Outside Limits: OB Board Meetings to be Held Off-Island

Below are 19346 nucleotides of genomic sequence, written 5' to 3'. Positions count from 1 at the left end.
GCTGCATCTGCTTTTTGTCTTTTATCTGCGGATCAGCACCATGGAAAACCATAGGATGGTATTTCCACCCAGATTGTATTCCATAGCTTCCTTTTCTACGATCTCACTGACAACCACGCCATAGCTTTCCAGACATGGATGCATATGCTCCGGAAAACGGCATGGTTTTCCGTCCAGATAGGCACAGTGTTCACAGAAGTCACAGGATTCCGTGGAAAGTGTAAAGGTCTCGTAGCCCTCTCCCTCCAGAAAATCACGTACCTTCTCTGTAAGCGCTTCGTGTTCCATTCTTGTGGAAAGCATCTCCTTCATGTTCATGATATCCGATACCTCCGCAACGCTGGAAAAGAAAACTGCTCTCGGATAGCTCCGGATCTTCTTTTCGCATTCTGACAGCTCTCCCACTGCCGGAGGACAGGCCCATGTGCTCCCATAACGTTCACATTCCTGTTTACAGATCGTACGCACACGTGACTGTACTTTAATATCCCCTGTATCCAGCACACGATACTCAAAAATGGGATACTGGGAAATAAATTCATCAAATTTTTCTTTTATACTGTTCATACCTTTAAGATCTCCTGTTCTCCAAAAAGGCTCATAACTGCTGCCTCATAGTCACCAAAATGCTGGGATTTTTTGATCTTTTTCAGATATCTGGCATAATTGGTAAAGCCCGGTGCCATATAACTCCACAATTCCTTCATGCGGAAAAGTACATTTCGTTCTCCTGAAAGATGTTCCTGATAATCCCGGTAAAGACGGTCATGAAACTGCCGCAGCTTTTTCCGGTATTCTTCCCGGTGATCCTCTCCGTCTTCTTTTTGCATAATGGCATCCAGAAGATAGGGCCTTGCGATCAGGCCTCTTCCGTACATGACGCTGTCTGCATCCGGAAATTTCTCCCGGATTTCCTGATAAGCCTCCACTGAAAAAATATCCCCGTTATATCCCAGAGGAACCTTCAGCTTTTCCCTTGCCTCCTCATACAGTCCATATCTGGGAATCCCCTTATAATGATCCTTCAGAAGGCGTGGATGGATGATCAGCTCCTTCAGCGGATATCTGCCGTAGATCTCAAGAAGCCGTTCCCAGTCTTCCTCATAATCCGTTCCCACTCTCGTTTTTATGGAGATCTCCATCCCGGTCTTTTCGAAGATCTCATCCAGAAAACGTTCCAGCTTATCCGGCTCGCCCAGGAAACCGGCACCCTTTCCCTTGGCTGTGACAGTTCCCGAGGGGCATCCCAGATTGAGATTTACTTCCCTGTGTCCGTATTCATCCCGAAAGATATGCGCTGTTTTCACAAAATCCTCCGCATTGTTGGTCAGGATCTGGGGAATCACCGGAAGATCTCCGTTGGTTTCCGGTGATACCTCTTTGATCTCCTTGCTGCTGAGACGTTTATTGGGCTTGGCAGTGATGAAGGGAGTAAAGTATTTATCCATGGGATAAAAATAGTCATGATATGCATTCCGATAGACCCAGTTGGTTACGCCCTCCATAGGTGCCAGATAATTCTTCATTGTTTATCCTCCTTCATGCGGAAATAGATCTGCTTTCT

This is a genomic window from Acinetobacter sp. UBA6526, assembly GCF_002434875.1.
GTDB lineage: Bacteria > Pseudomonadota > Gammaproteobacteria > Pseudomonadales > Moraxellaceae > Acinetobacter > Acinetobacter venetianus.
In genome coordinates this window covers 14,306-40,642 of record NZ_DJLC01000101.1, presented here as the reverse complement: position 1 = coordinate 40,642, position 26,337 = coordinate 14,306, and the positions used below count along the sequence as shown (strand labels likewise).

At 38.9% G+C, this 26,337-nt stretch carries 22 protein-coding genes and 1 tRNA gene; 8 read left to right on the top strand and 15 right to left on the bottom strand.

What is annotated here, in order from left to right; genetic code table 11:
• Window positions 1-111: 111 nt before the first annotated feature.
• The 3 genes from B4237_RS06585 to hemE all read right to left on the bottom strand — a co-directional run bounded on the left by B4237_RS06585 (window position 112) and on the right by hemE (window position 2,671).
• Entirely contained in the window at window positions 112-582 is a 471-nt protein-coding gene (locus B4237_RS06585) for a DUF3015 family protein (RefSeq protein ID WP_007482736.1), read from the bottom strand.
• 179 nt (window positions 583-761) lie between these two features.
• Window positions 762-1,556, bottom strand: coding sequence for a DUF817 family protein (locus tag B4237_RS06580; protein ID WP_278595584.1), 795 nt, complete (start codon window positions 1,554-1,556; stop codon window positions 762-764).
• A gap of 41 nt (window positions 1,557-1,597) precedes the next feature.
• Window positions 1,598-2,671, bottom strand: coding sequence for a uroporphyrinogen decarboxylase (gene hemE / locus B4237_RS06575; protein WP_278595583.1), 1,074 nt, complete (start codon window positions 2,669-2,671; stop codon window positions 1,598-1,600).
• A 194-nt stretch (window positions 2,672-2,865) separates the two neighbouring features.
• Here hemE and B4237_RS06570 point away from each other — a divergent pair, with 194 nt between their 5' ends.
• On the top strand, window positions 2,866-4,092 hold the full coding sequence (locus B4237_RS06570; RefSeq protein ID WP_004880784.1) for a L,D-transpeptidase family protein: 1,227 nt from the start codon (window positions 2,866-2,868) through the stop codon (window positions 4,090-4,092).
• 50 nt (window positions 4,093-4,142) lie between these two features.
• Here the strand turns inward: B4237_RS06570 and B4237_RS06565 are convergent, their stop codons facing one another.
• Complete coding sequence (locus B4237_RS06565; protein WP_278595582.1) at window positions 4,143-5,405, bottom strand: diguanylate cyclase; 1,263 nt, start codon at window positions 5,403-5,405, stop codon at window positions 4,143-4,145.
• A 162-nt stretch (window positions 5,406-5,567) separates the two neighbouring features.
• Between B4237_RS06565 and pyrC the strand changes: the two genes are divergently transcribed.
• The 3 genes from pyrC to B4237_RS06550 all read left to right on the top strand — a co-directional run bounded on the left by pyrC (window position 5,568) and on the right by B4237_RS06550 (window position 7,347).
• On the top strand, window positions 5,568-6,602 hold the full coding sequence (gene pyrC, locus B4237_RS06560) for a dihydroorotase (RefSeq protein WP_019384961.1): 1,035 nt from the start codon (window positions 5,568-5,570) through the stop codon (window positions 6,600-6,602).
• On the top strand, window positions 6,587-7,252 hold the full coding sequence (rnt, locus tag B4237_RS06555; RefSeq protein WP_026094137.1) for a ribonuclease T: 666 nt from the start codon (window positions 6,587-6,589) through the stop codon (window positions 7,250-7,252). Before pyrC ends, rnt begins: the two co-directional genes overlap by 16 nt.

By Shoshanna McCollumOcean Beach village board meetings will be held on greater Long Island until further notice, starting with the one scheduled for next Saturday, November 14. The announcement is James Mallott’s mayoral report came as a surprise to many of the attendees at the last board meeting on October 17, stating that there were no alternative winterized locations of sufficient size available on Fire Island.The designated meeting location is Islip Fire Department, at 208 Monell Avenue in Islip Hamlet, south of Main Street between Church and Union Avenues. For those traveling from New York City via LIRR, Islip Fire Department is 2.4 miles from the Bay Shore station, but only 0.8 miles from the Islip station on Moffitt Blvd.“While not a resident of Ocean Beach, being a Summer Club board member I like to keep informed. Thinking selfishly it was easy for me to attend, but I will have to make more of an investment on my part,” said FI Summer Club year-round resident Chris Dunworth. “I was surprised when they announced the school would not let them hold the meetings there anymore, perhaps its financial. There has to be a good reason.”Becoming a year-round resident only two years ago, Dunworth is still on the FINS driving permit waiting list and hopes he will be able to get a ride to the meetings with a friend.Where to Meet? Ocean Beach public meetings took on a nomadic nature after Hurricane Sandy. All village office operations were held on greater Long Island in the immediate aftermath. Upon returning to Fire Island former go-to alternatives were no longer available. The ferry terminal building was razed in January 2013, and Benevolent Association Fire Hall underwent extensive rehabilitation. The gymnasium of Fire Island School settled into being the off-season location of choice. With the third anniversary of Sandy now passed the emergency is over but a crisis still exists. Rehabilitation village facilities like the ferry terminal and Windswept remain out of reach. However the renovated OBFD Fire Hall was completed last June.“I think it is unfair to us who come all the way from the city to Islip only to wait on a sparse ferry schedule if we want to spend time at our Fire Island home – it’s kind of a wasted day,” said David Lipsky who would be traveling from Manhattan.Lipsky was vocal at the last meeting when the change of venue was announced.“I asked couldn’t they look further? The firehouse building is village owned, or maybe we could use a restaurant. They said the school and the fire hall would not allow them to have the meetings there. The mayor did not give a reason why it was turned down. Perhaps it had to do with insurance.”Inconvenient Truths: Beyond saying that the Ocean Beach Fire Hall is privately owned by the Benevolent Association, the officer interviewed would not comment on record on why village requests to use their facility was refused. However Fire Island School District was more forthcoming.“I can confidently say that refusing their request is untrue,” said District Superintendent Loretta Ferrero.A use of facilities application obtained via Freedom of Information Act with emailed correspondence between FIUFSD District Clerk Donna Clock and OB Deputy Clerk Susan Cafuoco between the dates of September 1 and November 2 reflect not only willingness by Fire Island School to host the meetings, but a concerted effort to locate a qualified and available building monitor for the desired dates. However the correspondence also states that the school initially had difficulty in locating the building monitor that their insurance requires. Ferrero confirms that FIUFSD has always absorbed all expenses related to it, so the issue of cost is moot.Law of the Land: While there have always been those willing to make the journey, attending an Ocean Beach board meeting in the dead of winter has always been a trek for its seasonal residents. For those who live on greater Long Island, the Islip meeting location will not only be more accessible, but less costly.“It certainly would be easier for me to attend,” said Barbara Brunner, a former village trustee and seasonal resident who would also be traveling from Manhattan. I guess all the year-rounders have 4-wheel drive vehicles and could make the trip if they wished. Is reconstruction of the ferry terminal one of the factors in this decision?”Holding public meetings outside the municipal boundary is legal largely due to court precedent set by Village of Saltaire. In 2009 the New York Supreme Court granted a permanent injunction against the western Fire Island municipality for holding winter meetings in New York City, but the decision was overturned on appeal the following year.“…there is nothing in the Open Meetings Law that specifies precisely where meetings must be held,” says an advisory opinion letter on Saltaire’s situation written by New York State Committee of Open Government. “There is likely no perfect time or place for holding meetings that would accommodate the needs of all of those interested in attending… What may be fair to some may be unfair to others.”Years later Noel Feustel, the defeated plaintiff in the Saltaire lawsuit, is still bitter about that ruling. However he agrees that Ocean Beach’s situation is different. Ocean Beach is still holding their public meetings within the same township where the municipality is situated, while Saltaire holds it two counties away.Over time Saltaire’s meeting process actually evolved into the most sophisticated among the Fire Island communities with streaming Internet access to all board meetings regardless of their location – something Ocean Beach has yet to achieve in spite of many promises.“If Ocean Beach does not provide some level of remote access to its local residents they may not be in compliance with the Open Meetings Law,” says Robert Freeman, Executive Director of NYS Committee on Open Government.Freeman was further troubled that the village minutes indicate this decision to take the meetings off-island was announced in a mayor’s report, not published in the meeting’s agenda and ratified by its board.“The Mayor does not have unilateral control,” added Freeman. “These decisions must be voted by the total board membership. I don’t know what a court would say about this.”View of Islip Fire Department building and the corresponding street map produced by Google Inc.map of Islip FH